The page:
Set aside 90-day sentence of Akuapem Poloo – Lawyer files appeal

Lawyer for Ms Rosemond Brown Alade, alias Akuapem  Poloo, who was sentenced to 90 days imprisonment for obscene publication has filed notices of appeal and bail before the Accra High Court and urged the court to set aside the sentence.

He contends that the custodial sentence imposed on his client was harsh because Ms Alade who was a first time offender had pleaded guilty and shown remorse.

Mr Andrew K. Vortia asked the court to rather impose a fine instead of the custodial sentence.

The lawyer would move the two appeals tomorrow before the Criminal Court (3) Division of the Accra High Court.


In the motion on notice for bail, Mr Vortia stated that the 90 days sentence was so short that if the applicant is not admitted to bail immediately by the time the appeal is heard, she would have finished serving the sentence.

The lawyer argued that exceptional circumstances existed in the case which the trial court ought to have fully considered.

In the particulars of exceptional circumstances, Mr Vortia argued that the applicant is a single parent, a young offender who never had a brawl with the law and ought not to have been given a custodial sentence.

The other particulars were that the child whose right the applicant was said to have violated, which the law is seeking to protect should not become the victim of circumstances by reason of the harsh custodial sentence imposed on his mother by the trial court.

Counsel stated due to the overcrowded nature of the prisons by reason of which the state had instituted measures to decongest the prisons, including the introduction of Justice for All Programme and the COVID-19 pandemic, non custodial sentence would have been a more appropriate punishment.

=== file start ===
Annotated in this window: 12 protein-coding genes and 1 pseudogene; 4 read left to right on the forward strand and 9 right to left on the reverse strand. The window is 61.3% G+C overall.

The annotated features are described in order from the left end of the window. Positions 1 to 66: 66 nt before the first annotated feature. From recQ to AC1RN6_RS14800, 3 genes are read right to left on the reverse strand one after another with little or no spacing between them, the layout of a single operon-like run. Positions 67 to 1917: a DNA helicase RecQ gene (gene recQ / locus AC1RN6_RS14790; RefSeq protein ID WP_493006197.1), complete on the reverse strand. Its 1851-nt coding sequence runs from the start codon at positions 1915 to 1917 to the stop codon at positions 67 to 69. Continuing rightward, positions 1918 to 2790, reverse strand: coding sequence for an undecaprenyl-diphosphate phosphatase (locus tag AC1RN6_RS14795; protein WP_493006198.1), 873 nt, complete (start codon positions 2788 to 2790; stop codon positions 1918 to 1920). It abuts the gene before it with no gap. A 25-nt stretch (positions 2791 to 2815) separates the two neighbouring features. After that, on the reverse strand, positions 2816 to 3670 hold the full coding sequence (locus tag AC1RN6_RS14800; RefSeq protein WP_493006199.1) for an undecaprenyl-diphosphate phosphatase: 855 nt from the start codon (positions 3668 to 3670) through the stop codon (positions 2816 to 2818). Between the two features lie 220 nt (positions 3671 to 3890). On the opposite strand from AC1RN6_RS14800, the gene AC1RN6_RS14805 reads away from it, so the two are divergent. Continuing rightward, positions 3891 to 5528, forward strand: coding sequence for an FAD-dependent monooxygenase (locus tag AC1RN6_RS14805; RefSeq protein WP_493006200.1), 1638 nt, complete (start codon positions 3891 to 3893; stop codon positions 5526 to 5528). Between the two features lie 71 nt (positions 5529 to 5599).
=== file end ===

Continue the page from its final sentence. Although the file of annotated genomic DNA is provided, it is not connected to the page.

Mr Vortia stated inter alia that his client was a first time offender, that the trial judge ought to have considered the guilty plea as a mitigating factor in imposing her sentence and the fact that the judge ought to have considered imposing a fine as a first option, instead of a custodial sentence.

He said the custodial sentence would also burden the state and might further ridicule the child whose peers are likely to tease him.

Mr Vortia argued that as a breadwinner for her entire family for which the wellbeing of her son revolves around, the effect on the son cannot be quantified.

He said taking the convict away from the seven-year-old son was not the best decision  when the law actually requires  that the interest of the child should be of paramount interest.

On June 30, 2020, Ms Brown  celebrated her son’s seventh birthday and took her nude pictures together with her son, who was also half-naked and posted same on her Instagram page, which had since gone viral on social media.

Prosecuting, Chief Insp  Asantewaa, told the court that the complainant is Mr Bright K. Appiah,  the Director of Child Rights International Ghana.

The policewoman said the conduct of Ms Brown had undermined the dignity of her seven-year-old son.

The prosecution said the complainant petitioned the Director-General CID and the matter was referred to the Domestic Violence and Victims Support Unit (DOVVSU).

The court heard that when Ms Brown was arrested, she admitted the posting the nude picture she took with her son on social media but explained that she did so inadvertently.

But Chief Inspector Asantewaa insisted that the convict deliberately posted the nude picture on social media.

A write-up accompanying the picture read: “I am naked in front of you because this is how naked I was giving birth to you, so in case you find me lying somewhere don’t pass by but see me as your mom who brought you to life.”

 Until her conviction, Ms Brown was on a GH¢100,000 bail.


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